A letter from a 92-year-old pilot matter-of-factly talks about the day he first started flying lessons. He was 58 at the time, the father of eight adult children, and he had decided it was “NOW OR NEVER.” (Sound familiar?)
The flight school had a Cherokee 140. “I … took my book home to start studying. To my amazement the book was for a Cessna 150, which didn’t do me much good. The flying school didn’t have a Cherokee 140 manual.”
Surely nobody still does stuff like that. Except they do. Here’s a more recent anecdote from a CFI who instructs independently.
“One flight school I know of changed training aircraft to a very different manufacturer and model. I was asked to do a mock oral checkride with a student there. The student was very prepared and very intelligent, but when I asked him about performance data he supplied information from the previous training aircraft, which was from an entirely different manufacturer. He was exceptionally knowledgeable—but for the other airplane.”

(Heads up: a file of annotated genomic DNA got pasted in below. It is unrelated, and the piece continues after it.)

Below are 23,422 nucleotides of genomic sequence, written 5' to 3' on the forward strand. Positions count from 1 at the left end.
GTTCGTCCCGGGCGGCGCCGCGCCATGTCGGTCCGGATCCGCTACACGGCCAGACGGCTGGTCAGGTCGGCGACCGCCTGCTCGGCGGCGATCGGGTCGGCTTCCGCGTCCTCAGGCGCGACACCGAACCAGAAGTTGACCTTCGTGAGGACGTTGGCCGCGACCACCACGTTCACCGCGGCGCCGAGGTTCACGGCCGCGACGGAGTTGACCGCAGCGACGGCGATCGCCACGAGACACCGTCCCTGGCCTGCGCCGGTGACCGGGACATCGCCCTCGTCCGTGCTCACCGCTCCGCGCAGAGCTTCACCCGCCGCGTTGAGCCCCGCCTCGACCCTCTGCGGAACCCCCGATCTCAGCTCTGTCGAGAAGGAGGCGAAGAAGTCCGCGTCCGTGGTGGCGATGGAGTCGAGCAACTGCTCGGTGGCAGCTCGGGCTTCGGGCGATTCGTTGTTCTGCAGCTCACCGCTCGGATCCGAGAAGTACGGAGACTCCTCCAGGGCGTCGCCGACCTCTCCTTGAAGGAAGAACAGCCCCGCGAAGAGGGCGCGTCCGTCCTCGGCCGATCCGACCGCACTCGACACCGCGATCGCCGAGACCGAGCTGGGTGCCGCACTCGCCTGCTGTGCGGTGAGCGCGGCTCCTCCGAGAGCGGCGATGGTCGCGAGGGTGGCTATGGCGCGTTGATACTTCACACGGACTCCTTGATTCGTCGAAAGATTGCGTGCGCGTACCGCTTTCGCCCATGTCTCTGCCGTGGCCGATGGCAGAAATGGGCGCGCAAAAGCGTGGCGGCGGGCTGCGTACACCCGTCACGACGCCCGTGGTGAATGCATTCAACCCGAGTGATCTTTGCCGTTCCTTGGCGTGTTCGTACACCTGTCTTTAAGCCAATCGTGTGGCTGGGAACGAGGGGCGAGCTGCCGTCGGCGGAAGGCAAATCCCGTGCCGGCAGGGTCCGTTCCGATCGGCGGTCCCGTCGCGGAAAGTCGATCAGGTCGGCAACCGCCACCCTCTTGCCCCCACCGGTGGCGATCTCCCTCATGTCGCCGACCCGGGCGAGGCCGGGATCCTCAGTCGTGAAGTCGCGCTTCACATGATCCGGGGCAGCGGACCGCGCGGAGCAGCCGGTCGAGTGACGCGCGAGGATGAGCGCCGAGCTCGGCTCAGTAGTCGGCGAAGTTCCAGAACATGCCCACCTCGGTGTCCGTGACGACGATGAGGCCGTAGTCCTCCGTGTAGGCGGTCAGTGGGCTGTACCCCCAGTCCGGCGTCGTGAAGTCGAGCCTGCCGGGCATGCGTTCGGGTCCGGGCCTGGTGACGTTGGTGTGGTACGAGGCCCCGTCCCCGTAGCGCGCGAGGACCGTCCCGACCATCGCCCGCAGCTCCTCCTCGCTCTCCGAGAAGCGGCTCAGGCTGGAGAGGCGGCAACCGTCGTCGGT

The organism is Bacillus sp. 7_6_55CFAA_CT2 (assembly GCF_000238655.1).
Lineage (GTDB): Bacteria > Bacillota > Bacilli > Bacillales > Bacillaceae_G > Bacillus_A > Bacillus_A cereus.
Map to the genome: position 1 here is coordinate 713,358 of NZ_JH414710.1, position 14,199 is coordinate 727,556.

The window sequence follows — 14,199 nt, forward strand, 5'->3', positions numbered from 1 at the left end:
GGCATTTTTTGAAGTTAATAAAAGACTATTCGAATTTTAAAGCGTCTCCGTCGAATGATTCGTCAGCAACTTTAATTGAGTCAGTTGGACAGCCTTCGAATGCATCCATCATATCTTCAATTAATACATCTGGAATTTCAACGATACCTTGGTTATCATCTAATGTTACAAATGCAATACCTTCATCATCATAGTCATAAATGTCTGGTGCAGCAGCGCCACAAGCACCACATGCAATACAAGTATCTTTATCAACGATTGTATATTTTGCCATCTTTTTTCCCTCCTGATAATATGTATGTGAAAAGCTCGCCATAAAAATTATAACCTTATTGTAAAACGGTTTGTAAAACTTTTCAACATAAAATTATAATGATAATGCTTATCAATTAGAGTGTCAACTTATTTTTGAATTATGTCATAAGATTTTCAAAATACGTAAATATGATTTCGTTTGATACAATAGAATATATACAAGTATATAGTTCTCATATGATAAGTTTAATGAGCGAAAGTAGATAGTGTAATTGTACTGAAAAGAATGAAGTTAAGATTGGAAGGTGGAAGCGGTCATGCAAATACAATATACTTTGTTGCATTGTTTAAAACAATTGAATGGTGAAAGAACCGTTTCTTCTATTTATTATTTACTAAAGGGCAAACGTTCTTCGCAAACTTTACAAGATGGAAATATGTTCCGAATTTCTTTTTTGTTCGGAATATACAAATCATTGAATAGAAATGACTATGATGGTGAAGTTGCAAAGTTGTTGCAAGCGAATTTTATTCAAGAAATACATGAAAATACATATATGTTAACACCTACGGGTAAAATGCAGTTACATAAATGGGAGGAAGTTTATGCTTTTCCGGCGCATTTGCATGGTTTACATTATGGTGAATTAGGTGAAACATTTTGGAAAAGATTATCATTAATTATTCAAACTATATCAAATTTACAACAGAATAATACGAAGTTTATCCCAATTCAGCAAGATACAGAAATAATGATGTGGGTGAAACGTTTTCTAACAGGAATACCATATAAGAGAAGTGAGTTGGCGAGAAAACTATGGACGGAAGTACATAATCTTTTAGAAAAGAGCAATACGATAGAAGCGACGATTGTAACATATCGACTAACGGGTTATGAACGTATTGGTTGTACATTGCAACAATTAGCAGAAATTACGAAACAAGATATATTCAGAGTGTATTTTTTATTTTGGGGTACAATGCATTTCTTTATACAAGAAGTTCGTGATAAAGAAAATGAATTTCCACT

How did this happen?
The student’s regular CFI “hated the new airplanes that were purchased to such a degree that he refused to even look at the pilot’s operating handbooks for them, let alone bother to teach students the performance data, et cetera.” The CFI in question now makes a living in another industry; we can only hope he doesn’t flight instruct on the side.
If you’re reading this newsletter, I’d like to think that you would never permit something like this to happen under your watch. At the same time, these types of anecdotes seem to resurface with depressing regularity.
What type of rationalization permits such policies—or such employee behavior—to exist?
We often coach student pilots to practice good decision-making by saying, “Think about how it would look in the NSTB report.” Perhaps we need to use that same strategy when considering our own business practices, just to make sure that questionable procedures have not crept into existence while we were busy with other things.